Cleveland Cliffs pulls the plug on nugget projectby Bob Kelleher, Minnesota Public Radio
There's been a big set-back for a long-awaited Iron Range industrial development. Backers said the Mesabi Nugget project would be making a high iron product at a Hoyt Lakes plant in just over a year. But now key partners say they're dropping the project. The State of Minnesota invested millions of dollars in Mesabi Nugget. Supporters say, there will be a nugget plant, but it won't likely be in Hoyt Lakes and it won't be any time soon.
Hoyt Lakes, Minn. — Mesabi Nugget planned to produce a high iron nugget - a nugget with much more iron than now found in Minnesota's taconite pellets. The nuggets would open up a whole new source of customers for Minnesota iron. The project was also supposed to bring jobs to an area that lost 1,400 positions when LTV Steel closed five years ago.
Mesabi Nugget was one of two major projects expected at the former LTV Mining Company site in Hoyt Lakes. News that the project is canceled hugely disappoints Hoyt Lakes Mayor Marlene Pospeck.
"At the 11th hour, actually, the deal fell through," Pospeck says. "We had every reason to believe that the project was going forward, and would in fact be breaking ground in the very near future. So, this latest development is just extremely frustrating and very disappointing."
Mesabi Nugget would have created 100 permament jobs, with many more construction jobs and a regional economic boost.
Cleveland Cliffs Corporation announced the project's demise. According to Dana Byrne, with Cleveland Cliffs, the problems with Mesabi Nugget were business related.
"It wasn't that there were problems out there, or any disagreements," Bryne says. "But we just weren't able to reach agreement on some of the key economic and commercial terms that were needed to move this project forward. In addition to that, I mean, we have not completed the financing for the project."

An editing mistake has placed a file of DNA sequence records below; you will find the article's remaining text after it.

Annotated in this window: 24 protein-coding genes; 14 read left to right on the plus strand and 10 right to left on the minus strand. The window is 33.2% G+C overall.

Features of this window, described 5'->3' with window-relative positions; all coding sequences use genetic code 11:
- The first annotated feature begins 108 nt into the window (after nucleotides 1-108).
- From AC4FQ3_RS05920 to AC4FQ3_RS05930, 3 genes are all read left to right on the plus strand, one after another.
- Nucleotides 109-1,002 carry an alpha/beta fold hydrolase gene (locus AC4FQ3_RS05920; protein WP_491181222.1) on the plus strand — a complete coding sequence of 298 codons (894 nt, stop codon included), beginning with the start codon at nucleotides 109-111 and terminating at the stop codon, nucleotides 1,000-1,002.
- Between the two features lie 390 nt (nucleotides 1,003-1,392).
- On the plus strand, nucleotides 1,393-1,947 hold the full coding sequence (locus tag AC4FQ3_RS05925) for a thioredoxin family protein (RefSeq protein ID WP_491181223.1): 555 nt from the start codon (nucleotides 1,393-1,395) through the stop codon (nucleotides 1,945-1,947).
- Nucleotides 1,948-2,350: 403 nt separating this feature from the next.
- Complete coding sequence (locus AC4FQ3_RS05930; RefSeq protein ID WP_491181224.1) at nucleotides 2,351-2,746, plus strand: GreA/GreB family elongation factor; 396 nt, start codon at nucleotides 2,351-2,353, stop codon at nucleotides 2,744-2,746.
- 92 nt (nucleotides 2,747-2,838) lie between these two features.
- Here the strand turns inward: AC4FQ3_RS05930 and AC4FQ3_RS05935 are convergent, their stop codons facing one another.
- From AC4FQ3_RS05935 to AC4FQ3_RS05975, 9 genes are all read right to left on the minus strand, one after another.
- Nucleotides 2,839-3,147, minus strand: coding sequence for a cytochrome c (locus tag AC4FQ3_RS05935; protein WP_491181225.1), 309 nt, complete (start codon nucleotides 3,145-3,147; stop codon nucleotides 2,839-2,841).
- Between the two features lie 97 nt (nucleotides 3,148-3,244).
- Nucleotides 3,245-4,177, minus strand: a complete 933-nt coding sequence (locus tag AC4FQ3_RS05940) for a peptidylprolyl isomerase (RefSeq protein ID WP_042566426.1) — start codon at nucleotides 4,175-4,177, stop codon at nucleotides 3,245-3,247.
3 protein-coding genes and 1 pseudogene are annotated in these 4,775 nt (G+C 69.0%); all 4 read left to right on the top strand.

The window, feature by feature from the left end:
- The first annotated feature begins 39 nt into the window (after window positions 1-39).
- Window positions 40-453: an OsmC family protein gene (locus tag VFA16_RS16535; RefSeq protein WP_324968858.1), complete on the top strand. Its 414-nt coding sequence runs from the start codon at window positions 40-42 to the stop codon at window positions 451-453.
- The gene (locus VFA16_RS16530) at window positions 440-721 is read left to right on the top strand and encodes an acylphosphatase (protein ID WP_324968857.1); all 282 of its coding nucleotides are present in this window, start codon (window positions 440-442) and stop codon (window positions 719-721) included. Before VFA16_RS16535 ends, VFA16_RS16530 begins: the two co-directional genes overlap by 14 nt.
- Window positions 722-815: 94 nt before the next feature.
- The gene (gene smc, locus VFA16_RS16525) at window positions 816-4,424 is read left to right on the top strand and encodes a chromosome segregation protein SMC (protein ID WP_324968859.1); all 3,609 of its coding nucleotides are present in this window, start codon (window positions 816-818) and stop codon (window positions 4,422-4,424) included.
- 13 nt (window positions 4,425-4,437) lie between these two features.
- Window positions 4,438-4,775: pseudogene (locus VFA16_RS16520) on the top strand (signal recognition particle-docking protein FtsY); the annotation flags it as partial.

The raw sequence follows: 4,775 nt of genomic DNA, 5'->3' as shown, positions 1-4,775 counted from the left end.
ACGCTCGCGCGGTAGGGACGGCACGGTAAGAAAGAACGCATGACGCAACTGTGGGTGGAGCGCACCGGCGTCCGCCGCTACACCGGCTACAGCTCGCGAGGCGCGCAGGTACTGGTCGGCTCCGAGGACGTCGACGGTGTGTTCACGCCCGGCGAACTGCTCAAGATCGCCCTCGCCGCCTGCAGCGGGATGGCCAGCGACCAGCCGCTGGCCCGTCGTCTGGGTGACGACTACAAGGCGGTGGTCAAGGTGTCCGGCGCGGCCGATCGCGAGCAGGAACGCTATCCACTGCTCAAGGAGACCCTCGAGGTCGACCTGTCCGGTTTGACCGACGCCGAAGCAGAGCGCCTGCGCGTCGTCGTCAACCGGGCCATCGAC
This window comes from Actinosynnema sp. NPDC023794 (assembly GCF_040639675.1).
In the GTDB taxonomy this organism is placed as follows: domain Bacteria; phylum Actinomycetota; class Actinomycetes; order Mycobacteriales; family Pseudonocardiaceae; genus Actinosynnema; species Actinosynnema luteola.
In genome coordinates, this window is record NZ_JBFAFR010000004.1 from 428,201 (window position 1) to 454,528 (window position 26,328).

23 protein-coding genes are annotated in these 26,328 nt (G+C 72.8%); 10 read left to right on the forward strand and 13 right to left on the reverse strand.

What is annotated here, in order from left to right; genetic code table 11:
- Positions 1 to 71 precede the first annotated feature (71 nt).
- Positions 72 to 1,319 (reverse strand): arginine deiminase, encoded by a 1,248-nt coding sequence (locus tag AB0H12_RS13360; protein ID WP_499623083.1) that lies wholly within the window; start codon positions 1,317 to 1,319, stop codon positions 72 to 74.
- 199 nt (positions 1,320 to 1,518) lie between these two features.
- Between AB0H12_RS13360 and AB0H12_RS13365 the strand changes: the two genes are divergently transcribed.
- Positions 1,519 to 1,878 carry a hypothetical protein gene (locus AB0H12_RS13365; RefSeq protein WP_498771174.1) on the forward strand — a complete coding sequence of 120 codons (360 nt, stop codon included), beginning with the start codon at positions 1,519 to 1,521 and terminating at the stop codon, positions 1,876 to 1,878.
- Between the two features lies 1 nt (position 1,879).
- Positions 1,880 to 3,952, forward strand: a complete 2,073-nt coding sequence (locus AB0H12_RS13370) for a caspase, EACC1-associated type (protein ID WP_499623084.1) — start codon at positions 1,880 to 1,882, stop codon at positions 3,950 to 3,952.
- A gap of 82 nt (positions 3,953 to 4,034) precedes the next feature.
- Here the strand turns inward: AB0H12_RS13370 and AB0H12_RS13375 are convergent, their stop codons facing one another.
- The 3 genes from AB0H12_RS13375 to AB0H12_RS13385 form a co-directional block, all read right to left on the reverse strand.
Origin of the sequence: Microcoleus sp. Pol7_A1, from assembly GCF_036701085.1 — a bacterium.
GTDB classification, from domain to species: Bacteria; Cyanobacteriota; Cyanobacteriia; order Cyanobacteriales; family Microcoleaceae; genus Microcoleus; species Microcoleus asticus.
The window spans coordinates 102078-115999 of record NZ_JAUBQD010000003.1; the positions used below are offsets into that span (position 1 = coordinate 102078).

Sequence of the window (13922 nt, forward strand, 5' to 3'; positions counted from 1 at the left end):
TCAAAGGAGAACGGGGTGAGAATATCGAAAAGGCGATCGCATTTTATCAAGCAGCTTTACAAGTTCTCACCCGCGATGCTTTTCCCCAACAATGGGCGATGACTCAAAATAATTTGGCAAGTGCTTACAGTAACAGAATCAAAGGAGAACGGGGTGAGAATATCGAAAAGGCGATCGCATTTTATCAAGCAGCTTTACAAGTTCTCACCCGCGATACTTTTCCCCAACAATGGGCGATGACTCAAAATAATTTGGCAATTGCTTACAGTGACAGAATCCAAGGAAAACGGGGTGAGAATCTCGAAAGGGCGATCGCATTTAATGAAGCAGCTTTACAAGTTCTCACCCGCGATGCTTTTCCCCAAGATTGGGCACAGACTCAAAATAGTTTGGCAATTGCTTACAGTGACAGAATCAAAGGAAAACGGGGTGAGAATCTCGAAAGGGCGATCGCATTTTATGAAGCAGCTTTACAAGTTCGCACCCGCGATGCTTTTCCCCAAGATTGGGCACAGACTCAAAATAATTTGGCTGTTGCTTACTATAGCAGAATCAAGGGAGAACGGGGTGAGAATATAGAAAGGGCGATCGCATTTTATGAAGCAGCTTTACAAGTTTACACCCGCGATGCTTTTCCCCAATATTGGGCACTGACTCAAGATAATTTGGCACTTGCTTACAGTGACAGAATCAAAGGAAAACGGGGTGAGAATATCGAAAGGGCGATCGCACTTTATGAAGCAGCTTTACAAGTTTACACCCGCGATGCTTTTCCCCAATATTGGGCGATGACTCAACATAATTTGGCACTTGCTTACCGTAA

The state granted Mesabi Nugget an expedited permitting process and the project had the necessary environmental permits in hand to begin construction. A pilot project in Silver Bay proved the technology would work.
Iron Range Resources Commissioner Sandy Layman echoes the disappointment with the project's cancellation.
"The state, and Iron Range Resources, is really frustrated that the project is not moving forward as we had hoped," layman says. "The state has done everything to set the table for this project. We've made the guests feel welcome. And folks aren't coming to the table, it appears, in the near future. I would say we are extremely frustrated at this point."
The State of Minnesota loaned $16 million to Mesabi Nugget through the Department of Employment and Economic Security and through Iron Range Resources. The IRR holds $500,000 worth of equity in Mesabi Nugget. Layman says it remains to be seen if that investment will ever be recovered.
"Well, we don't know yet," Layman says. "We don't know the future of Mesabi Nugget. You know, that story will unfold in the future. On the debt piece we have security in the royalties that will be generated once this technology is deployed - where ever it's deployed."
Most of the state loan money is backed by the licensing for the iron nugget process. If the loans aren't paid back, the State gets royalties when other companies pick up the promising nugget technology. In fact, Cleveland Cliffs Corporation is already making plans to do that, by building a similar sized nugget plant at Cliff's Northshore Mining Company in Silver Bay.
But Cliff's officials admit that it will take time to prepare the planning and engineering - and get necessary environmental permits - at the Silver Bay location. It will probably take years. According to the IRR's Sandy Layman, the state's investment in nuggets should eventually pay off.
"The public side of this project is the patience side," Layman says. "And our patience is being tested here."
But the jobs targeted for Hoyt Lakes won't be coming back in a nugget plant, at least not in the for-seeable future.
- All Things Considered, 11/20/2006, 5:52 p.m.